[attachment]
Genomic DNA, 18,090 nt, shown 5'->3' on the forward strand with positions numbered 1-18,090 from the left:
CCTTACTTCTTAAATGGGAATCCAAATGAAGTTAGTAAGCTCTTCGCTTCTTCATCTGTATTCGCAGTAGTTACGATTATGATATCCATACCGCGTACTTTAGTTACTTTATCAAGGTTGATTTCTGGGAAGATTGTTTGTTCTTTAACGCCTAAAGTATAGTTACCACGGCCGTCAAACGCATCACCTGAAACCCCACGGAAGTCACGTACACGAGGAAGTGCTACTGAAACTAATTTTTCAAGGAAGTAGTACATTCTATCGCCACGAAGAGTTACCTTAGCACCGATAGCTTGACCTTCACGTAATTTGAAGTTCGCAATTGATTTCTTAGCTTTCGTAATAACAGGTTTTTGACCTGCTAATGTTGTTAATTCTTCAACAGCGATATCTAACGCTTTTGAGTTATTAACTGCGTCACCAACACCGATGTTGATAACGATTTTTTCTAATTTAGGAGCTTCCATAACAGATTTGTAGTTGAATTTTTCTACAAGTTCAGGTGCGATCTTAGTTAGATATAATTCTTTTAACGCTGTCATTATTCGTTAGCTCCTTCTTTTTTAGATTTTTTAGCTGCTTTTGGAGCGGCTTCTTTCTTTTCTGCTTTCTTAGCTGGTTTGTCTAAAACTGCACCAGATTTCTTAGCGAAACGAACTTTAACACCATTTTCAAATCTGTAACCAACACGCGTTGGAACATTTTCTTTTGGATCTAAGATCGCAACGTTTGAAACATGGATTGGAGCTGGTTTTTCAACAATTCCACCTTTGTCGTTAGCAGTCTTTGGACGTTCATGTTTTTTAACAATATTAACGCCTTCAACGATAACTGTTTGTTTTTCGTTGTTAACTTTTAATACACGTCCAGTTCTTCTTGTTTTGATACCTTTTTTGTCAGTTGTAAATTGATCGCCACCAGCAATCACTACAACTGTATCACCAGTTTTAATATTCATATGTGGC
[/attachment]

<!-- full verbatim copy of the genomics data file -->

Genomic DNA, 18,090 nt, shown 5'->3' on the forward strand with positions numbered 1-18,090 from the left:
CCTTACTTCTTAAATGGGAATCCAAATGAAGTTAGTAAGCTCTTCGCTTCTTCATCTGTATTCGCAGTAGTTACGATTATGATATCCATACCGCGTACTTTAGTTACTTTATCAAGGTTGATTTCTGGGAAGATTGTTTGTTCTTTAACGCCTAAAGTATAGTTACCACGGCCGTCAAACGCATCACCTGAAACCCCACGGAAGTCACGTACACGAGGAAGTGCTACTGAAACTAATTTTTCAAGGAAGTAGTACATTCTATCGCCACGAAGAGTTACCTTAGCACCGATAGCTTGACCTTCACGTAATTTGAAGTTCGCAATTGATTTCTTAGCTTTCGTAATAACAGGTTTTTGACCTGCTAATGTTGTTAATTCTTCAACAGCGATATCTAACGCTTTTGAGTTATTAACTGCGTCACCAACACCGATGTTGATAACGATTTTTTCTAATTTAGGAGCTTCCATAACAGATTTGTAGTTGAATTTTTCTACAAGTTCAGGTGCGATCTTAGTTAGATATAATTCTTTTAACGCTGTCATTATTCGTTAGCTCCTTCTTTTTTAGATTTTTTAGCTGCTTTTGGAGCGGCTTCTTTCTTTTCTGCTTTCTTAGCTGGTTTGTCTAAAACTGCACCAGATTTCTTAGCGAAACGAACTTTAACACCATTTTCAAATCTGTAACCAACACGCGTTGGAACATTTTCTTTTGGATCTAAGATCGCAACGTTTGAAACATGGATTGGAGCTGGTTTTTCAACAATTCCACCTTTGTCGTTAGCAGTCTTTGGACGTTCATGTTTTTTAACAATATTAACGCCTTCAACGATAACTGTTTGTTTTTCGTTGTTAACTTTTAATACACGTCCAGTTCTTCTTGTTTTGATACCTTTTTTGTCAGTTGTAAATTGATCGCCACCAGCAATCACTACAACTGTATCACCAGTTTTAATATTCATATGTGGC